Making space for a significant other

introvert space for significant other

This article was originally published on BrendaKnowles.com. It is republished here with permission from the author.

“A 2014 study out of the University of Oxford found that we all seem to maintain a constant number of intimates, and when we add one, we drop one. While the number of people — what researchers call an individual’s social signature — varies from person to person, each individual’s social signature remains pretty constant.”

— Sophia Dembling, Introverts in Love: The Quiet Way to Happily Ever After

This quote reminds me of Sheldon Cooper, the character on the TV show The Big Bang Theory when he claims he can’t add any new friends unless he gets rid of an old one. I believe many introverts can relate to that. If we have a constant social signature, I bet an introvert’s signature is fairly small compared to an extrovert’s.

I have struggled (experimented?) over the years with the number of close relationships I can maintain. When I was married and had three children, my plate was pretty much full. Post-divorce, I have participated in an ongoing trial and error process in which I try to find the right mix of family, friends, intimate partner, career, and solitude.

One at a time, like omelets

As a highly sensitive person and an INFP personality type, I do my best work if I do one thing at a time. I am like this with tasks and people. If forced to multi-task, my focus deteriorates and results are sketchy.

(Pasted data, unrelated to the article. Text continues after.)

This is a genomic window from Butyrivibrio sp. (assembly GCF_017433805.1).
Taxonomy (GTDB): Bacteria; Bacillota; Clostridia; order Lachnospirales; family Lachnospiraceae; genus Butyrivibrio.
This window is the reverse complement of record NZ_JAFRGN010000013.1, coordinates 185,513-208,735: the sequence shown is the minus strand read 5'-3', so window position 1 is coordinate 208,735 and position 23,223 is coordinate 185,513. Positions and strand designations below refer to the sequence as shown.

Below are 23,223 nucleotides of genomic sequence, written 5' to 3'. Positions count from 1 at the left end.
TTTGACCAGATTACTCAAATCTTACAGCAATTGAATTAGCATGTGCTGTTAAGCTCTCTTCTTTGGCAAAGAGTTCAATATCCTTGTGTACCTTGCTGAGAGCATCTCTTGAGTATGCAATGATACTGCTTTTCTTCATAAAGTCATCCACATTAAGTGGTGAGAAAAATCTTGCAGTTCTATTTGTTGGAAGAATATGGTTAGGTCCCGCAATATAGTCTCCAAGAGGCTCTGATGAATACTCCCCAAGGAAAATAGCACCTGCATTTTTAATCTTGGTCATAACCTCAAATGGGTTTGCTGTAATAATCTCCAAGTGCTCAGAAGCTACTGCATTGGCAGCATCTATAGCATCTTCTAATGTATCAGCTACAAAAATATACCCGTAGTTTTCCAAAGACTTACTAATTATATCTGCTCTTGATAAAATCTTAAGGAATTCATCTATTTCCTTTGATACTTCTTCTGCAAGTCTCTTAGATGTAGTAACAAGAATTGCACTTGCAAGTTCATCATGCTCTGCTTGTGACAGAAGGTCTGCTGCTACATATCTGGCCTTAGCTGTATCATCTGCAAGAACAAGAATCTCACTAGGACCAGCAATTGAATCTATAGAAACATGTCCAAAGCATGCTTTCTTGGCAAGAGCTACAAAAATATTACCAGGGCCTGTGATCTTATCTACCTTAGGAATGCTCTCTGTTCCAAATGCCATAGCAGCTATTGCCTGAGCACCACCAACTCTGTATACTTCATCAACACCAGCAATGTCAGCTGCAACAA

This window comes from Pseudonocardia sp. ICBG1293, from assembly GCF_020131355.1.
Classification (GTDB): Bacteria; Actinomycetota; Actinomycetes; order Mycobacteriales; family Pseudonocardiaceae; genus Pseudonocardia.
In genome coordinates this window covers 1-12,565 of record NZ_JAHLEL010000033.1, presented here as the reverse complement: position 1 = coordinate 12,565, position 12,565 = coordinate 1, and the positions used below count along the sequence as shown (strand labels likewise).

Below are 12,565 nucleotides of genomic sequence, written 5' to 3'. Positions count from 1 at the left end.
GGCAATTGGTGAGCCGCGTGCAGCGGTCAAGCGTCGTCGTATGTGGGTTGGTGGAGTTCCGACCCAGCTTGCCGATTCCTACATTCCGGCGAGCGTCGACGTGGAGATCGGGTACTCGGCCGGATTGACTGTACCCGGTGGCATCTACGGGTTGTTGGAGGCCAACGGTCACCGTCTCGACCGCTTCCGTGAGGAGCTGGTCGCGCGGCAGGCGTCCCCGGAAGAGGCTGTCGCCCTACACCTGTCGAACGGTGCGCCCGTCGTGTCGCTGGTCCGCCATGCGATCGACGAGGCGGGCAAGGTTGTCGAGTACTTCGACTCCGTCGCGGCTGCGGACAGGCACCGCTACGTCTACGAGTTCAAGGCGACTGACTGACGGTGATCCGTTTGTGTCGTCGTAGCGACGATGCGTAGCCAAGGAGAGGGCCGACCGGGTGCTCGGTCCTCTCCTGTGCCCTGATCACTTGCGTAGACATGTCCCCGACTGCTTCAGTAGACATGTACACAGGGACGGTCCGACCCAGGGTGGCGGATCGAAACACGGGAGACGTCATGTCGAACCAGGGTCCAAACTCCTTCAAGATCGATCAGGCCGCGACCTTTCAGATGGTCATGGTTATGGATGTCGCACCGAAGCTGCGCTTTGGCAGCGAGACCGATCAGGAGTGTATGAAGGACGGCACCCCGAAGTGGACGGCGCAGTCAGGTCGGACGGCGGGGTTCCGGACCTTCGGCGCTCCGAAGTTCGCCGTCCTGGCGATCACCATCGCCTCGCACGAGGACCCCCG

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For example, I make big breakfasts on weekends. I try to be generous and offer options for the meal. Omelets are a favorite and are often requested. The trouble is they are also one of the most stressful things to prepare due to their singular and subjective nature. I can only make one at a time and everyone wants different fillings. If I try to make more than one at a time and add bacon on the side, forget it. I become the world’s worst short-order cook. I have no rhythm, no skill, and no patience. My brain is fried and the omelets end up being scrambled eggs with add-ins.

Mom -> Girlfriend -> Writer/Coach -> Friend

My relationships resemble my omelets in that they are each unique and best when nurtured one at a time. Unfortunately, life does not allow for relationships to occur in a vacuum. They exist simultaneously, overlapping and colliding every day. This overlapping and colliding is what stresses me out and causes me to limit my time with my important people.